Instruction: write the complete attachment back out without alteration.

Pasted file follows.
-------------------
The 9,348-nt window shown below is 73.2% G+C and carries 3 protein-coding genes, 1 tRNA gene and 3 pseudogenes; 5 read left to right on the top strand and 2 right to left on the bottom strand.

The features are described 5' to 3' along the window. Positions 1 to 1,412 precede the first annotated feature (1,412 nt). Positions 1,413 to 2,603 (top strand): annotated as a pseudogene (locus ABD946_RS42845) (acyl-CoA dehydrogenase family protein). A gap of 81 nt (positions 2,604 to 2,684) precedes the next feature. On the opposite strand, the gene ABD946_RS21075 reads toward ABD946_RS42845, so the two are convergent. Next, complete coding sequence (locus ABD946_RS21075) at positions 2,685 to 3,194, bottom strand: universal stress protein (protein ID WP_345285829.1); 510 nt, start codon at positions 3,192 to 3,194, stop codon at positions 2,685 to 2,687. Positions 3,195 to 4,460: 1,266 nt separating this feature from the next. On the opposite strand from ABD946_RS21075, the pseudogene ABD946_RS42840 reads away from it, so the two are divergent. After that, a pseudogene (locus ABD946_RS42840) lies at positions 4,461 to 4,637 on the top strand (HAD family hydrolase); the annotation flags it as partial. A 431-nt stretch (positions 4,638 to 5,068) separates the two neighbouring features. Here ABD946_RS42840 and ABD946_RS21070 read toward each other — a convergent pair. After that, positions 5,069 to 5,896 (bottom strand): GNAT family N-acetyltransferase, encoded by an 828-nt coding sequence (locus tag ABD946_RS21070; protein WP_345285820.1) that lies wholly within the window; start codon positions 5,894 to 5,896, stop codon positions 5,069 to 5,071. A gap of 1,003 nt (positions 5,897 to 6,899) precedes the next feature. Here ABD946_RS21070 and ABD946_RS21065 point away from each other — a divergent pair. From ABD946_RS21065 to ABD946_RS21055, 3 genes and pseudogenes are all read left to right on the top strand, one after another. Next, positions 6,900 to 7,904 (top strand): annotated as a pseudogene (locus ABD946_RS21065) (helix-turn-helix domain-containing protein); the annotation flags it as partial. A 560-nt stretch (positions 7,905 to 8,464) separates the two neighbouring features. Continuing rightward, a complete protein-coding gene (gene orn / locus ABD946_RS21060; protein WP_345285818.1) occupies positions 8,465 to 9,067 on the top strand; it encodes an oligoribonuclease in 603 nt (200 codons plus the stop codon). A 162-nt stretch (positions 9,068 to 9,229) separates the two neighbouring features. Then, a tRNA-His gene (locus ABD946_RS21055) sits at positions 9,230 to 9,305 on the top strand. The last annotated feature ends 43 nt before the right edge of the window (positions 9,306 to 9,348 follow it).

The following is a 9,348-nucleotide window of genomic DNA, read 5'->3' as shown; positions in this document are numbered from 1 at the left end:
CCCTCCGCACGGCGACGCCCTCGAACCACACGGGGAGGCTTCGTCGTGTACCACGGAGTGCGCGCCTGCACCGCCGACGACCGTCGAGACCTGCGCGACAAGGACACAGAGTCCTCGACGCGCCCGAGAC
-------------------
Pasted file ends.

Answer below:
The 9,348-nt window shown below is 73.2% G+C and carries 3 protein-coding genes, 1 tRNA gene and 3 pseudogenes; 5 read left to right on the top strand and 2 right to left on the bottom strand.

The features are described 5' to 3' along the window. Positions 1 to 1,412 precede the first annotated feature (1,412 nt). Positions 1,413 to 2,603 (top strand): annotated as a pseudogene (locus ABD946_RS42845) (acyl-CoA dehydrogenase family protein). A gap of 81 nt (positions 2,604 to 2,684) precedes the next feature. On the opposite strand, the gene ABD946_RS21075 reads toward ABD946_RS42845, so the two are convergent. Next, complete coding sequence (locus ABD946_RS21075) at positions 2,685 to 3,194, bottom strand: universal stress protein (protein ID WP_345285829.1); 510 nt, start codon at positions 3,192 to 3,194, stop codon at positions 2,685 to 2,687. Positions 3,195 to 4,460: 1,266 nt separating this feature from the next. On the opposite strand from ABD946_RS21075, the pseudogene ABD946_RS42840 reads away from it, so the two are divergent. After that, a pseudogene (locus ABD946_RS42840) lies at positions 4,461 to 4,637 on the top strand (HAD family hydrolase); the annotation flags it as partial. A 431-nt stretch (positions 4,638 to 5,068) separates the two neighbouring features. Here ABD946_RS42840 and ABD946_RS21070 read toward each other — a convergent pair. After that, positions 5,069 to 5,896 (bottom strand): GNAT family N-acetyltransferase, encoded by an 828-nt coding sequence (locus tag ABD946_RS21070; protein WP_345285820.1) that lies wholly within the window; start codon positions 5,894 to 5,896, stop codon positions 5,069 to 5,071. A gap of 1,003 nt (positions 5,897 to 6,899) precedes the next feature. Here ABD946_RS21070 and ABD946_RS21065 point away from each other — a divergent pair. From ABD946_RS21065 to ABD946_RS21055, 3 genes and pseudogenes are all read left to right on the top strand, one after another. Next, positions 6,900 to 7,904 (top strand): annotated as a pseudogene (locus ABD946_RS21065) (helix-turn-helix domain-containing protein); the annotation flags it as partial. A 560-nt stretch (positions 7,905 to 8,464) separates the two neighbouring features. Continuing rightward, a complete protein-coding gene (gene orn / locus ABD946_RS21060; protein WP_345285818.1) occupies positions 8,465 to 9,067 on the top strand; it encodes an oligoribonuclease in 603 nt (200 codons plus the stop codon). A 162-nt stretch (positions 9,068 to 9,229) separates the two neighbouring features. Then, a tRNA-His gene (locus ABD946_RS21055) sits at positions 9,230 to 9,305 on the top strand. The last annotated feature ends 43 nt before the right edge of the window (positions 9,306 to 9,348 follow it).

The following is a 9,348-nucleotide window of genomic DNA, read 5'->3' as shown; positions in this document are numbered from 1 at the left end:
CCCTCCGCACGGCGACGCCCTCGAACCACACGGGGAGGCTTCGTCGTGTACCACGGAGTGCGCGCCTGCACCGCCGACGACCGTCGAGACCTGCGCGACAAGGACACAGAGTCCTCGACGCGCCCGAGAC